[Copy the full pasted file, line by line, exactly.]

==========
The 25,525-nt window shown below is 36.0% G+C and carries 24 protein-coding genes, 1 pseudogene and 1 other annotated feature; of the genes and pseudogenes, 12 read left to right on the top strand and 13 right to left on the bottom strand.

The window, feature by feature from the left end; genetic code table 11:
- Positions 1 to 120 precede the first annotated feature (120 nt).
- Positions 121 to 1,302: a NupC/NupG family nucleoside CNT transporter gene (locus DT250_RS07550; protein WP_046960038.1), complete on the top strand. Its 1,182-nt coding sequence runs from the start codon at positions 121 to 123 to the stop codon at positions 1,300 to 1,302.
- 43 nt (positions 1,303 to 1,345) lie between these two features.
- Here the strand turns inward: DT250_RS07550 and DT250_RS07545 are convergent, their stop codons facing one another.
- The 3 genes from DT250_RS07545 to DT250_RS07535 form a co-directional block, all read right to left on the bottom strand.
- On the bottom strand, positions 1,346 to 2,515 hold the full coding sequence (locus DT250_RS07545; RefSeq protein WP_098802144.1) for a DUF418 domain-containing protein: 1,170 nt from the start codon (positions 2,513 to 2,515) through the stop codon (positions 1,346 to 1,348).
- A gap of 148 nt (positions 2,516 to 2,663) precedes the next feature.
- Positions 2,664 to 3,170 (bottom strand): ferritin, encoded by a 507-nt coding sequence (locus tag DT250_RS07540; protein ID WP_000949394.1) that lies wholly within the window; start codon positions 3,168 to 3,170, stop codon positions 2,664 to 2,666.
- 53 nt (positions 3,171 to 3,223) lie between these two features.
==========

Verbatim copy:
The 25,525-nt window shown below is 36.0% G+C and carries 24 protein-coding genes, 1 pseudogene and 1 other annotated feature; of the genes and pseudogenes, 12 read left to right on the top strand and 13 right to left on the bottom strand.

The window, feature by feature from the left end; genetic code table 11:
- Positions 1 to 120 precede the first annotated feature (120 nt).
- Positions 121 to 1,302: a NupC/NupG family nucleoside CNT transporter gene (locus DT250_RS07550; protein WP_046960038.1), complete on the top strand. Its 1,182-nt coding sequence runs from the start codon at positions 121 to 123 to the stop codon at positions 1,300 to 1,302.
- 43 nt (positions 1,303 to 1,345) lie between these two features.
- Here the strand turns inward: DT250_RS07550 and DT250_RS07545 are convergent, their stop codons facing one another.
- The 3 genes from DT250_RS07545 to DT250_RS07535 form a co-directional block, all read right to left on the bottom strand.
- On the bottom strand, positions 1,346 to 2,515 hold the full coding sequence (locus DT250_RS07545; RefSeq protein WP_098802144.1) for a DUF418 domain-containing protein: 1,170 nt from the start codon (positions 2,513 to 2,515) through the stop codon (positions 1,346 to 1,348).
- A gap of 148 nt (positions 2,516 to 2,663) precedes the next feature.
- Positions 2,664 to 3,170 (bottom strand): ferritin, encoded by a 507-nt coding sequence (locus tag DT250_RS07540; protein ID WP_000949394.1) that lies wholly within the window; start codon positions 3,168 to 3,170, stop codon positions 2,664 to 2,666.
- 53 nt (positions 3,171 to 3,223) lie between these two features.